The Amazing Power of Metacognition
What’s more important than learning? Um. Breathing. Okay, yeah, you got me there. But besides breathing? I seriously can’t think of anything. Maybe love. Anyway, if you can breathe, and you have love in your life, for my money, the only thing left is learning.
I am a LEARNER. My top five Gallup Skills are: Woo, Learner, Intellection, Input, and Maximizer. So, yeah, I really value learning. Forget grades for a minute. The world is about learning. Friendships come from learning about each other, as do romantic relationships. When you get a new job, there’s a ‘learning curve’. I recently purchased a new car - had to learn how to turn on the wipers!
And, whether you’re a parent, a teacher, or both, you’re probably pretty interested in learning, too. Because, your job. And also, your babies (whatever their ages). So let’s talk about learning - how to make the most of every opportunity that comes our way. Let’s get focused, targeted and intentional.
That’s the whole point of my course - to weed out the unnecessary stuff and focus on the variables that most impact learning, and therefore, success. We’re talking about the most powerful, biggest ROI, largest bang-for-your-buck, best payoff, etc. You get the idea.
Blog Series...Comin’ Your Way!
Starting today, I’ll be writing a weekly blog series presenting the seven modules of my new online courses, Seven Skills for Student Success. I’ll be breaking the course down into its individual modules and giving you a taste of just what each one includes.
The Amazing Power of Metacognition
Do you ever think about your thinking process? Yes? Good for you? No? Ummm, I bet you’re wrong. We all have thoughts - lots of them. The question is whether or not you truly ‘tune in’ to these thoughts. The truth is that metacognition is one of the most powerful variables in the learning process. Let me tell you about harnessing that power!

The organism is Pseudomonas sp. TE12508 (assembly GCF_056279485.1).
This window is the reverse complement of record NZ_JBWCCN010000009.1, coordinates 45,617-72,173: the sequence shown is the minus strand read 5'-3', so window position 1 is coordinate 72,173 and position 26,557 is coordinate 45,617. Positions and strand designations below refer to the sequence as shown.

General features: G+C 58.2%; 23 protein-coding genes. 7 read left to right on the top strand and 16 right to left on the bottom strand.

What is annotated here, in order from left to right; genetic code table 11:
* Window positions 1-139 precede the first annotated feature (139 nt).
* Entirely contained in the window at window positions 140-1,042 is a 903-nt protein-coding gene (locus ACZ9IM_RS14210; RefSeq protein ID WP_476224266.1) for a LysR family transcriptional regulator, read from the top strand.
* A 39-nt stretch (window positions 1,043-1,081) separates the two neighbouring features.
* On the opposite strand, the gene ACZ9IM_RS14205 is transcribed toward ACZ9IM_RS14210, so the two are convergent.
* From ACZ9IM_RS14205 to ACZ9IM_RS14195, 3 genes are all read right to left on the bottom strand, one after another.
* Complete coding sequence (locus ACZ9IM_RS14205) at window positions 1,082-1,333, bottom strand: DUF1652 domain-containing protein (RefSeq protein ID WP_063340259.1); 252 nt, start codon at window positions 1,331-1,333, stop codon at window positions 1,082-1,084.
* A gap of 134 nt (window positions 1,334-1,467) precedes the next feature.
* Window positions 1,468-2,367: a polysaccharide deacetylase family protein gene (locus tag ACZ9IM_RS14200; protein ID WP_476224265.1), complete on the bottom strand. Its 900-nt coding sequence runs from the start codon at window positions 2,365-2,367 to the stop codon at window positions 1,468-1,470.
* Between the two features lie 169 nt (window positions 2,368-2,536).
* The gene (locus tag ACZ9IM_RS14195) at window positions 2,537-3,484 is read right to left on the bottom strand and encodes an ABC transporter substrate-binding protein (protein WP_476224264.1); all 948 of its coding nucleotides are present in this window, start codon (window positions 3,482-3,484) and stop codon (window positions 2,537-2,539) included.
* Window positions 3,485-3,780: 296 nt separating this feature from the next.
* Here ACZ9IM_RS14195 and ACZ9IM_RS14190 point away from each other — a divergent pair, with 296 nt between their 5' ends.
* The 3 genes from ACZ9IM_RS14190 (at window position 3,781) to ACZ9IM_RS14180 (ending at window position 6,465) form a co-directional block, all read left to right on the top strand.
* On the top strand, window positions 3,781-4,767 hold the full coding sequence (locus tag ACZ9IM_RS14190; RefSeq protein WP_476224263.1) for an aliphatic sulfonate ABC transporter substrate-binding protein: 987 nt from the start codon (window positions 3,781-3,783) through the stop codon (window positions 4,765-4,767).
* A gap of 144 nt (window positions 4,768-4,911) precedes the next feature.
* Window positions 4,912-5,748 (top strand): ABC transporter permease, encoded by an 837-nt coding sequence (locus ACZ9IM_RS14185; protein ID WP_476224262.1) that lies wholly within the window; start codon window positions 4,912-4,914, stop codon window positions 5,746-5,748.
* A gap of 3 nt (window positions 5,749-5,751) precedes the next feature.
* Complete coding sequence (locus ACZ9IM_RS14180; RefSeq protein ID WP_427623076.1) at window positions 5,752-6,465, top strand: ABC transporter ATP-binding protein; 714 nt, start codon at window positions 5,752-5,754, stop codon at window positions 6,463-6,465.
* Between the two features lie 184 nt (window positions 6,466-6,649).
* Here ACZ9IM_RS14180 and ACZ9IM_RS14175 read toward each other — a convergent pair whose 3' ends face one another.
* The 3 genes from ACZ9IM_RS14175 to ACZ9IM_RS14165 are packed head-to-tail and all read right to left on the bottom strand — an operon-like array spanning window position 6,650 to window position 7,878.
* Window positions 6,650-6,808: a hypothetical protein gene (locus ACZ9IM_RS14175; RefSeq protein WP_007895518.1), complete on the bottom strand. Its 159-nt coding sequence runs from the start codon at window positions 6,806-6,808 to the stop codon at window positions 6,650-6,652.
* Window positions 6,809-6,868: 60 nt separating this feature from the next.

Metacognition has a lot to do with your inner voice. You know, the voice that worries, kvetches and broods. Who knew that we could use this inner voice for GOOD as well as EVIL? Well, it can. In practice, metacognition is simply a habit to begin and maintain. It does take some practice, but the payoff can be enormous.
Metacognition in Practice
I am a fifth grade teacher. So let’s say I’m diving into an article about reading comprehension. I’m also a Reading Specialist, so I have a lot of background knowledge - this helps! As I’m reading the article, I’m obviously focusing on the content. But that’s not all.
I’m also actively monitoring my attention levels and understanding of what I’m reading. I’m asking myself questions like What is the point of this article? What part of it makes sense? Is there anything that doesn’t make sense? What could I do about the parts I don’t understand? Could I find a video about the same topic, or maybe read another article?
To assess my level of comprehension, I ask myself, Can I summarize this article? If I’m unable to summarize it, it means that I don’t understand it as fully as I should. I’ll also ask myself: Does this information connect to anything else I already know about the topic? If it does, that’s great! The more connections I can make between previously known and new information, the more likely the new information is to ‘stick’.
Besides summarizing the article, I might try to explain the article to someone else. Again, if I’m unable to competently do so, it shows a lack of thorough comprehension on my part. I need to reread or seek another source to help me understand.
Metacognition is a big part of learning, but it’s not the whole enchilada. There’s more to come! My next post will focus on Planning and Organization.
Please shoot me a comment! I’d love to know your thoughts about metacognition and learning! My Facebook Community, Parenting for Student Success, is filled with parents (and teachers) just like you, hoping to maximize learning for their children and students. Join me there! It’s also where I do my ‘lives’!
See you soon!